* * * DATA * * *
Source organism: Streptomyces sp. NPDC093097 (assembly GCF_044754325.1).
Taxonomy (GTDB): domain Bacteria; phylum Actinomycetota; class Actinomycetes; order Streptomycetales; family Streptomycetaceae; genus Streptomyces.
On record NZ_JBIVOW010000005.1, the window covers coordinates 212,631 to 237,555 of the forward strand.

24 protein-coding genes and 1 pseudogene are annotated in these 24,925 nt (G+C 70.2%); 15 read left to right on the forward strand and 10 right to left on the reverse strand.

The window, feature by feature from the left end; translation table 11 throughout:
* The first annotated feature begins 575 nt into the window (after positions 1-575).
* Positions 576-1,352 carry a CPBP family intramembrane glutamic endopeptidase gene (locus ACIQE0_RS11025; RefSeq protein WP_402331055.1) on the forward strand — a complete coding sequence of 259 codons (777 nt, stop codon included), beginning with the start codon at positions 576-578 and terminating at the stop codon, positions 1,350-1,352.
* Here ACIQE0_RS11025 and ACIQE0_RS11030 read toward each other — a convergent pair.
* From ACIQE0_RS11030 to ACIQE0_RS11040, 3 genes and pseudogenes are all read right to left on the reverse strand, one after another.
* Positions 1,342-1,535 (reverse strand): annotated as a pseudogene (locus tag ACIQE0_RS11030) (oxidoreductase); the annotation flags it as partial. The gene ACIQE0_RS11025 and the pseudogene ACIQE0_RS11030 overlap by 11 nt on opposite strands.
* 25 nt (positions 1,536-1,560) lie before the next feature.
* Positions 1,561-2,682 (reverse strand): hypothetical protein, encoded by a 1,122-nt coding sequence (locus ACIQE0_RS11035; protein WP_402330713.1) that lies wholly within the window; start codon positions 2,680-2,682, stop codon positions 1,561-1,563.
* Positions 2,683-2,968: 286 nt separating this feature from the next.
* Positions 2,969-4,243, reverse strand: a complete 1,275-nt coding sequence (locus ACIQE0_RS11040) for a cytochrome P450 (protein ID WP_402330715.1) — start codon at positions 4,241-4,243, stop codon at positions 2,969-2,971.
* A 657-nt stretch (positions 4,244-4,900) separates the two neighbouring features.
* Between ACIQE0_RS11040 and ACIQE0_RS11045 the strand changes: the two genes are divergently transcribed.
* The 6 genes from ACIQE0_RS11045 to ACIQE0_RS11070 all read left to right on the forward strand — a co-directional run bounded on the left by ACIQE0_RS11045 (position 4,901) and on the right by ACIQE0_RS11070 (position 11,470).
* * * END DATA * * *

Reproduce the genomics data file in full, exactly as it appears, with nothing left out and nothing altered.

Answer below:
Source organism: Streptomyces sp. NPDC093097 (assembly GCF_044754325.1).
Taxonomy (GTDB): domain Bacteria; phylum Actinomycetota; class Actinomycetes; order Streptomycetales; family Streptomycetaceae; genus Streptomyces.
On record NZ_JBIVOW010000005.1, the window covers coordinates 212,631 to 237,555 of the forward strand.

24 protein-coding genes and 1 pseudogene are annotated in these 24,925 nt (G+C 70.2%); 15 read left to right on the forward strand and 10 right to left on the reverse strand.

The window, feature by feature from the left end; translation table 11 throughout:
* The first annotated feature begins 575 nt into the window (after positions 1-575).
* Positions 576-1,352 carry a CPBP family intramembrane glutamic endopeptidase gene (locus ACIQE0_RS11025; RefSeq protein WP_402331055.1) on the forward strand — a complete coding sequence of 259 codons (777 nt, stop codon included), beginning with the start codon at positions 576-578 and terminating at the stop codon, positions 1,350-1,352.
* Here ACIQE0_RS11025 and ACIQE0_RS11030 read toward each other — a convergent pair.
* From ACIQE0_RS11030 to ACIQE0_RS11040, 3 genes and pseudogenes are all read right to left on the reverse strand, one after another.
* Positions 1,342-1,535 (reverse strand): annotated as a pseudogene (locus tag ACIQE0_RS11030) (oxidoreductase); the annotation flags it as partial. The gene ACIQE0_RS11025 and the pseudogene ACIQE0_RS11030 overlap by 11 nt on opposite strands.
* 25 nt (positions 1,536-1,560) lie before the next feature.
* Positions 1,561-2,682 (reverse strand): hypothetical protein, encoded by a 1,122-nt coding sequence (locus ACIQE0_RS11035; protein WP_402330713.1) that lies wholly within the window; start codon positions 2,680-2,682, stop codon positions 1,561-1,563.
* Positions 2,683-2,968: 286 nt separating this feature from the next.
* Positions 2,969-4,243, reverse strand: a complete 1,275-nt coding sequence (locus ACIQE0_RS11040) for a cytochrome P450 (protein ID WP_402330715.1) — start codon at positions 4,241-4,243, stop codon at positions 2,969-2,971.
* A 657-nt stretch (positions 4,244-4,900) separates the two neighbouring features.
* Between ACIQE0_RS11040 and ACIQE0_RS11045 the strand changes: the two genes are divergently transcribed.
* The 6 genes from ACIQE0_RS11045 to ACIQE0_RS11070 all read left to right on the forward strand — a co-directional run bounded on the left by ACIQE0_RS11045 (position 4,901) and on the right by ACIQE0_RS11070 (position 11,470).